For a study, researchers sought to assess the relationship between HDP and long-term Cardiovascular (CVD) and determine the amount of the connection that was mediated by recognized CVD risk factors. The Nurses’ Health Study II (n = 60,379) parous individuals without CVD were tracked for incident CVD from birth to 2017. Cox proportional hazards models produced HRs and 95 percent CIs for the link between HDP and CVD after controlling for possible confounders such as prepregnancy BMI, smoking, and parental CVD history. The difference approach was used to assess the amount of the association accounted for by chronic hypertension, hypercholesterolemia, type 2 diabetes, and changes in body mass index.
Those with HDP in their first pregnancy had a 63% greater risk of CVD (95% CI: 1.37-1.94) than women with normotensive pregnancies. This relationship was mediated by known CVD risk variables (proportion mediated = 64%). Preeclampsia was associated with a greater incidence of CVD (HR: 1.72; 95% CI: 1.42-2.10) than gestational hypertension (HR: 1.41; 95% CI: 1.03-1.93). Established CVD risk variables accounted for 57% of the higher CVD incidence in preeclampsia but 84% in gestational hypertension (both P<0.0001).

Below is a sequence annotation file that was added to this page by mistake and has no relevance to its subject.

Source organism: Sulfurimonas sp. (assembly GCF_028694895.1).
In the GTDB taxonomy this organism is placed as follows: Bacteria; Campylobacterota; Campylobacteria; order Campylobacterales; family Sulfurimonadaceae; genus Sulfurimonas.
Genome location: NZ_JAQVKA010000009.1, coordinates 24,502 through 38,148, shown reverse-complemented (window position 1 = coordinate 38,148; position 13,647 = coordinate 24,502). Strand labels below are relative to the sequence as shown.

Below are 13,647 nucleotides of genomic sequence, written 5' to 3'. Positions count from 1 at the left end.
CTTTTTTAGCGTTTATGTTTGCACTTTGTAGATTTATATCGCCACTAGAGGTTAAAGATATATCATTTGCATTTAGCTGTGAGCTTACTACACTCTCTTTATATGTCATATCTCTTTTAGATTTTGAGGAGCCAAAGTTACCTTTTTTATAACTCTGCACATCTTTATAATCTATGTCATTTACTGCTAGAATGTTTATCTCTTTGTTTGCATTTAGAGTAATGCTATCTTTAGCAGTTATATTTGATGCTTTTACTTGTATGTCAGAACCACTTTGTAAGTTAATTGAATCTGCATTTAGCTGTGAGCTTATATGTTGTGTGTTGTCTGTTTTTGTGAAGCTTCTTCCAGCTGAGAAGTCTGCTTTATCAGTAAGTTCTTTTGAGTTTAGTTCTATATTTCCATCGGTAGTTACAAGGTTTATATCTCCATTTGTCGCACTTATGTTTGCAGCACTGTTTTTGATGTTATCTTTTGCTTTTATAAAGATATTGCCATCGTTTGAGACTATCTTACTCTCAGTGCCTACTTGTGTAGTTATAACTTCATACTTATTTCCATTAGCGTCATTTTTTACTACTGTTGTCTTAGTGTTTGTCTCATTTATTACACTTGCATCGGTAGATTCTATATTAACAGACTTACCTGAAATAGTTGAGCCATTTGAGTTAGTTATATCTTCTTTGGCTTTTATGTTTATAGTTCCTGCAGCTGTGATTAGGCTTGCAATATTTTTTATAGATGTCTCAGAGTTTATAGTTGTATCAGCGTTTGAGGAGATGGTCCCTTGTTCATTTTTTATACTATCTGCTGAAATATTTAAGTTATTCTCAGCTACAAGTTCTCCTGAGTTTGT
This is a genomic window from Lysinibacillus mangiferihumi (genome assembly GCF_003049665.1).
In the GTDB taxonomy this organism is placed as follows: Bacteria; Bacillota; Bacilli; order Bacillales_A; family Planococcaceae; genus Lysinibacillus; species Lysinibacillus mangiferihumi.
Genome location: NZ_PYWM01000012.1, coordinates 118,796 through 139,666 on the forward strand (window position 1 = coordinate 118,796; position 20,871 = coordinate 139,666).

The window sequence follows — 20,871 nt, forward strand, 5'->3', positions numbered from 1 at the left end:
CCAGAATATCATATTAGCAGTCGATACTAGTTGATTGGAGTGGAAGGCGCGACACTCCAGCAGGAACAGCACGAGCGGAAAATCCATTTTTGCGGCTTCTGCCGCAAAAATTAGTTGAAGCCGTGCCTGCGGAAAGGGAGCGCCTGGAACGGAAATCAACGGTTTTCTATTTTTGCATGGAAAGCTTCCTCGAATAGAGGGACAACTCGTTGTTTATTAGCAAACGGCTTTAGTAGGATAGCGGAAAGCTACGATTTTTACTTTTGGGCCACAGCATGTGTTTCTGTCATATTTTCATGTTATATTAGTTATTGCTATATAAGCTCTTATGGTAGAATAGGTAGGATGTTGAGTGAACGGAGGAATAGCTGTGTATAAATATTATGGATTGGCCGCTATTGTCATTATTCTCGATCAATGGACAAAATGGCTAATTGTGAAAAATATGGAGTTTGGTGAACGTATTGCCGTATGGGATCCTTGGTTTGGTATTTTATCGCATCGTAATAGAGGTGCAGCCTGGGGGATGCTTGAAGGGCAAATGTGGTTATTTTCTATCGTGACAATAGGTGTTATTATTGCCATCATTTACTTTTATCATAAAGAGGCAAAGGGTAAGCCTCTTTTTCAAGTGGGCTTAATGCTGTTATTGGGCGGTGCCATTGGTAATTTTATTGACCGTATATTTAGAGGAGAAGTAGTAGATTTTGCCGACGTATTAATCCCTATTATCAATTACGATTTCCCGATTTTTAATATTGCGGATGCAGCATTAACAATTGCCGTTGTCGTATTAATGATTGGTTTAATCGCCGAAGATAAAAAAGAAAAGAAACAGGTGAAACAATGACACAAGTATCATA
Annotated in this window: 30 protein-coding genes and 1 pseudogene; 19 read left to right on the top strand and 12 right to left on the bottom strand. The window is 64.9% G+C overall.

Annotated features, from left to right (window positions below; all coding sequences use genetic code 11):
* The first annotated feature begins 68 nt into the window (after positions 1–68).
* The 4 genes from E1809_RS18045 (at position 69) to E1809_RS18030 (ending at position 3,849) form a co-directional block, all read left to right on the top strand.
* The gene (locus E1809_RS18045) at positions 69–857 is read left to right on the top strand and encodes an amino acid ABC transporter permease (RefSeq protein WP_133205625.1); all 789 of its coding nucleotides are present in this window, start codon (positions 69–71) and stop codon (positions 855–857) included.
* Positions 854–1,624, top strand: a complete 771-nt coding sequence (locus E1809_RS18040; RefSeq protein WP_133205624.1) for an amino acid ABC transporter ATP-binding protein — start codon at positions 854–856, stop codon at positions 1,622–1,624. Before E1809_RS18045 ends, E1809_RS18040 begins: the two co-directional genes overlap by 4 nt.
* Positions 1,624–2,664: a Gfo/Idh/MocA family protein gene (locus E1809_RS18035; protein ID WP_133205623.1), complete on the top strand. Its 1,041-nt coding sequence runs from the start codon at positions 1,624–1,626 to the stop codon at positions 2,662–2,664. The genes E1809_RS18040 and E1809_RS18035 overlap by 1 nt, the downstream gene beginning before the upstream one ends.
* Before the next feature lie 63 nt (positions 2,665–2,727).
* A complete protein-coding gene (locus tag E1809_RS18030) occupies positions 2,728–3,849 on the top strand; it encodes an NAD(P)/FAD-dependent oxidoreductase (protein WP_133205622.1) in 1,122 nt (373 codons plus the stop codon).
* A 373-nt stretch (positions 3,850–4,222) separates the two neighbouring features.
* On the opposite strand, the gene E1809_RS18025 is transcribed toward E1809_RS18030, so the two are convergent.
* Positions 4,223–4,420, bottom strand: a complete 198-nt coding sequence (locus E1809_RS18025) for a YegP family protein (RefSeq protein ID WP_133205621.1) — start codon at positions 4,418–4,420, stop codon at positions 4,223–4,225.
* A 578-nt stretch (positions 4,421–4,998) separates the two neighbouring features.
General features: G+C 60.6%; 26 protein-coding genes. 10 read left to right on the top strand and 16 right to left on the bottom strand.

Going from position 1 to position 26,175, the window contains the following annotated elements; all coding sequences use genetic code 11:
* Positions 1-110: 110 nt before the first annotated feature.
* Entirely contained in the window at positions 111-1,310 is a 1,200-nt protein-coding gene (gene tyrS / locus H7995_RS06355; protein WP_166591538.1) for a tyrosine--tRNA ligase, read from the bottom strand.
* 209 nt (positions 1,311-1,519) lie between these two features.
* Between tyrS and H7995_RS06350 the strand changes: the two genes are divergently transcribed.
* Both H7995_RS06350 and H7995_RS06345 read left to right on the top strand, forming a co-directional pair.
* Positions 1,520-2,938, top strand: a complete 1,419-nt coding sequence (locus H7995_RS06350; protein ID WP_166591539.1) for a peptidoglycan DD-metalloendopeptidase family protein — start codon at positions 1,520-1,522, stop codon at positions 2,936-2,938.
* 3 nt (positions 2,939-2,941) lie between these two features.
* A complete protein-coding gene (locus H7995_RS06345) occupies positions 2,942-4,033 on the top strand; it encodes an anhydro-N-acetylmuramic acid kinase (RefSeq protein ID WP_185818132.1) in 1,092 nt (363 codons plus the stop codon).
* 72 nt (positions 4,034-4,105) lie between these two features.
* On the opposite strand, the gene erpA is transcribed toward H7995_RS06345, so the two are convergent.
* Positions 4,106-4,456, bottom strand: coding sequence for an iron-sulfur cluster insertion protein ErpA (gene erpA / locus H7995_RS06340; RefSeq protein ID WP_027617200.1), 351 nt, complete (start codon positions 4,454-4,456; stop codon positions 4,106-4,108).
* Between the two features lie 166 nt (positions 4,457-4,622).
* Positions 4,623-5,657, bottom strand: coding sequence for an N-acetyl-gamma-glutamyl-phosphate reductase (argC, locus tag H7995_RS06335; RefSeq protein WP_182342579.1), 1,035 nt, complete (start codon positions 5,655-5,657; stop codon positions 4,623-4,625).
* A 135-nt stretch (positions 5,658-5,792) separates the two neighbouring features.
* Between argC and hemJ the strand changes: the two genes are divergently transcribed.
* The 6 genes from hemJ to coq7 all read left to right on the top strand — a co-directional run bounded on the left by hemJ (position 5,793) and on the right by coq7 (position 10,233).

Established CVD risk factors occurring after pregnancy explained the majority (84%) of the elevated risk of CVD given by gestational hypertension and 57% of the risk among preeclamptic women. After-pregnancy screening for chronic hypertension, hypercholesterolemia, type 2 diabetes, and overweight/obesity may be especially beneficial in CVD prevention in women with a history of HDP.